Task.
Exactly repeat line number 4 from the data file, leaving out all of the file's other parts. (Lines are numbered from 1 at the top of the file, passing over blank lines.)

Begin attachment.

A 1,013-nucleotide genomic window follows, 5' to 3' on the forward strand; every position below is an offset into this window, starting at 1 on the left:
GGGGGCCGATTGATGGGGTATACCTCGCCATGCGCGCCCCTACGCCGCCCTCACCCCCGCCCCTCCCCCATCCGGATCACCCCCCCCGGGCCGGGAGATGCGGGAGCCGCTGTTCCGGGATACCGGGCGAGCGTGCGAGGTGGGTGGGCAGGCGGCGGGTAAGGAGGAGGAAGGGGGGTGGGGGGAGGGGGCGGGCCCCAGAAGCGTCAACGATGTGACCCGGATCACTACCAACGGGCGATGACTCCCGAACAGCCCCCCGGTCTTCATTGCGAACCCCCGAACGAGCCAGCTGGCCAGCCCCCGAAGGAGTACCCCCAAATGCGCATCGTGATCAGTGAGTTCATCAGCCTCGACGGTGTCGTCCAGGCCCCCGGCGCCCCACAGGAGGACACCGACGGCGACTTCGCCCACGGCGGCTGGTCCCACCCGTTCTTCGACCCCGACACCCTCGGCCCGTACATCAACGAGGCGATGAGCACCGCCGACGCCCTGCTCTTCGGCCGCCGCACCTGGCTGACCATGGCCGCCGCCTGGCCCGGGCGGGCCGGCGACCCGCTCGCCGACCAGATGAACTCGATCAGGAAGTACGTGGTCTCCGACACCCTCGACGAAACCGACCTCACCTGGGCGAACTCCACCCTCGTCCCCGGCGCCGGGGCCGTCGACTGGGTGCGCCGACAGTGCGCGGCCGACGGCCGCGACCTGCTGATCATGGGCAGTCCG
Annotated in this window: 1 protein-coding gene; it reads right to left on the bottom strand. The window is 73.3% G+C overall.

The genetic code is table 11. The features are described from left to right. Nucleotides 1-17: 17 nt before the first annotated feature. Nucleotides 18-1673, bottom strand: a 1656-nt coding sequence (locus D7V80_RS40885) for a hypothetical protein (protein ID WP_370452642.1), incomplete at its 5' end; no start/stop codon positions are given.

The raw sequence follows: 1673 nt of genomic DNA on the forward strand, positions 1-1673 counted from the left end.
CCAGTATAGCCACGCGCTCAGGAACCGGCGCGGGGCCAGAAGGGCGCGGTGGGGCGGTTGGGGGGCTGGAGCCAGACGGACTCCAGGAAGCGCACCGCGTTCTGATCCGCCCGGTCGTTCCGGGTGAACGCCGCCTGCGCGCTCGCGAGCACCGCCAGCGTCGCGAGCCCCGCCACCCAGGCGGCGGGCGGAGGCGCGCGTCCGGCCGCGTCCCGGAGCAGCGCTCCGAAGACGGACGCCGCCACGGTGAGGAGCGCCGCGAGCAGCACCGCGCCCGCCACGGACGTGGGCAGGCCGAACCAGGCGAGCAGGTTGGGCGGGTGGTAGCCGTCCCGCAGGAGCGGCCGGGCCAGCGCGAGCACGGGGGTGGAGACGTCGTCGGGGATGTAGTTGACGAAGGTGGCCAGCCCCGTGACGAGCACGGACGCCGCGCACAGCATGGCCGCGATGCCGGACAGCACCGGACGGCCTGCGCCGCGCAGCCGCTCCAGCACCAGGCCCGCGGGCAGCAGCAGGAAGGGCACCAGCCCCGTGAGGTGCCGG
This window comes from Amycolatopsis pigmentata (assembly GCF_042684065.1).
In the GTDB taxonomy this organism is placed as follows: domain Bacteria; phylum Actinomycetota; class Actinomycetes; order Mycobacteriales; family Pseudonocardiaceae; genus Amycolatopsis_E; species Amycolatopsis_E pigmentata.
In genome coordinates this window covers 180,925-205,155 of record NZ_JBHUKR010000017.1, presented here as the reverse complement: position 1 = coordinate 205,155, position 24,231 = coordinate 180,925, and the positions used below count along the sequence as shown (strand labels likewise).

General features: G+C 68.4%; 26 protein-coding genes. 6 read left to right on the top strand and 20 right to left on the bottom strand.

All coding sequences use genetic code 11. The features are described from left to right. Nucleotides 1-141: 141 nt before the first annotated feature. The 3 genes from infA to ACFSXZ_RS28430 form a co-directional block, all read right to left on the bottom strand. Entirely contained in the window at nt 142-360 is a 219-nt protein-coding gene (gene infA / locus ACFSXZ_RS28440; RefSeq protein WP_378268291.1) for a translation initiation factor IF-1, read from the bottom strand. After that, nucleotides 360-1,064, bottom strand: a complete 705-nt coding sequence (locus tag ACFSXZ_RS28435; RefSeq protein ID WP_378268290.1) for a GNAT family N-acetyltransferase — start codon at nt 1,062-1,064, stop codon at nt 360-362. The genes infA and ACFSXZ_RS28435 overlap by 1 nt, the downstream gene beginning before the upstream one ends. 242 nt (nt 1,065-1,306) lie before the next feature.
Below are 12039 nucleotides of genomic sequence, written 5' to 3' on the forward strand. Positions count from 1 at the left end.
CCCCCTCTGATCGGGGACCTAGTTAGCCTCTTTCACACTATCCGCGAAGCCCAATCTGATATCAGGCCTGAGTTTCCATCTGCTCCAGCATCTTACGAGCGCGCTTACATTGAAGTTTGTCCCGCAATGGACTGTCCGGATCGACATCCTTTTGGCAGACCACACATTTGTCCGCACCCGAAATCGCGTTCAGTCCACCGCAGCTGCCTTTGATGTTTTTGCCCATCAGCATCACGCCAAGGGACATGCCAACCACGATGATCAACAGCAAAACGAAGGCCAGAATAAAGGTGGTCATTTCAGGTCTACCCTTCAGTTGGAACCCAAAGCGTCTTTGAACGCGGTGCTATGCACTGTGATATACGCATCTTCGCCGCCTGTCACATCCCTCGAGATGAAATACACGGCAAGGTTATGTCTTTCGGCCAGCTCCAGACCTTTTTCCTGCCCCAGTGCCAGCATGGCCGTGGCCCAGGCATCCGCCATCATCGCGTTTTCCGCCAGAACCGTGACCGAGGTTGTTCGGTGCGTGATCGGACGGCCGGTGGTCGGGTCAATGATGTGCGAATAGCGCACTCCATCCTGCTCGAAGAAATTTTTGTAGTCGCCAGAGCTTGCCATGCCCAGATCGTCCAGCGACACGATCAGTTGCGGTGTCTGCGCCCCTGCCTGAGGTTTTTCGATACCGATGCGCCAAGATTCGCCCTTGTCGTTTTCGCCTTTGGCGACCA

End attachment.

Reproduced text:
The genetic code is table 11. The features are described from left to right. Nucleotides 1-17: 17 nt before the first annotated feature. Nucleotides 18-1673, bottom strand: a 1656-nt coding sequence (locus D7V80_RS40885) for a hypothetical protein (protein ID WP_370452642.1), incomplete at its 5' end; no start/stop codon positions are given.